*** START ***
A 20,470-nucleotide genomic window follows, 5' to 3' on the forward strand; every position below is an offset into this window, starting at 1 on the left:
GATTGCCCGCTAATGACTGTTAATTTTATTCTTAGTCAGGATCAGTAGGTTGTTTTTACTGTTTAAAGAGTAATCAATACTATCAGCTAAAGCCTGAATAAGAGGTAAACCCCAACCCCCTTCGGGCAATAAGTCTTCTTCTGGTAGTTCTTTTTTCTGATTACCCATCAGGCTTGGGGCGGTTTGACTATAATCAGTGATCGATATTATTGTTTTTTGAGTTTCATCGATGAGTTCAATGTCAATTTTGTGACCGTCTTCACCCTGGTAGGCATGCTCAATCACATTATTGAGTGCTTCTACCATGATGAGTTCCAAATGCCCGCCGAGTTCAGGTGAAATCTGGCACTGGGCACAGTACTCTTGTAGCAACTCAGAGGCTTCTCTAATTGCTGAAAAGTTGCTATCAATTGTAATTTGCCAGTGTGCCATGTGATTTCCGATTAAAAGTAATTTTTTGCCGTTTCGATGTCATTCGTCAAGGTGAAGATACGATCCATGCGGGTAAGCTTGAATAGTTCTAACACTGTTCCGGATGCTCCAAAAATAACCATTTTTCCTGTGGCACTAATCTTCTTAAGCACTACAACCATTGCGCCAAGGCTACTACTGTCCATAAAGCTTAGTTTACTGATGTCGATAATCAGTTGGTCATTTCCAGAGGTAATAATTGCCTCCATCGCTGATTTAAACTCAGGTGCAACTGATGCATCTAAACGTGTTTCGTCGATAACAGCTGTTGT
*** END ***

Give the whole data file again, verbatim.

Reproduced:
A 20,470-nucleotide genomic window follows, 5' to 3' on the forward strand; every position below is an offset into this window, starting at 1 on the left:
GATTGCCCGCTAATGACTGTTAATTTTATTCTTAGTCAGGATCAGTAGGTTGTTTTTACTGTTTAAAGAGTAATCAATACTATCAGCTAAAGCCTGAATAAGAGGTAAACCCCAACCCCCTTCGGGCAATAAGTCTTCTTCTGGTAGTTCTTTTTTCTGATTACCCATCAGGCTTGGGGCGGTTTGACTATAATCAGTGATCGATATTATTGTTTTTTGAGTTTCATCGATGAGTTCAATGTCAATTTTGTGACCGTCTTCACCCTGGTAGGCATGCTCAATCACATTATTGAGTGCTTCTACCATGATGAGTTCCAAATGCCCGCCGAGTTCAGGTGAAATCTGGCACTGGGCACAGTACTCTTGTAGCAACTCAGAGGCTTCTCTAATTGCTGAAAAGTTGCTATCAATTGTAATTTGCCAGTGTGCCATGTGATTTCCGATTAAAAGTAATTTTTTGCCGTTTCGATGTCATTCGTCAAGGTGAAGATACGATCCATGCGGGTAAGCTTGAATAGTTCTAACACTGTTCCGGATGCTCCAAAAATAACCATTTTTCCTGTGGCACTAATCTTCTTAAGCACTACAACCATTGCGCCAAGGCTACTACTGTCCATAAAGCTTAGTTTACTGATGTCGATAATCAGTTGGTCATTTCCAGAGGTAATAATTGCCTCCATCGCTGATTTAAACTCAGGTGCAACTGATGCATCTAAACGTGTTTCGTCGATAACAGCTGTTGT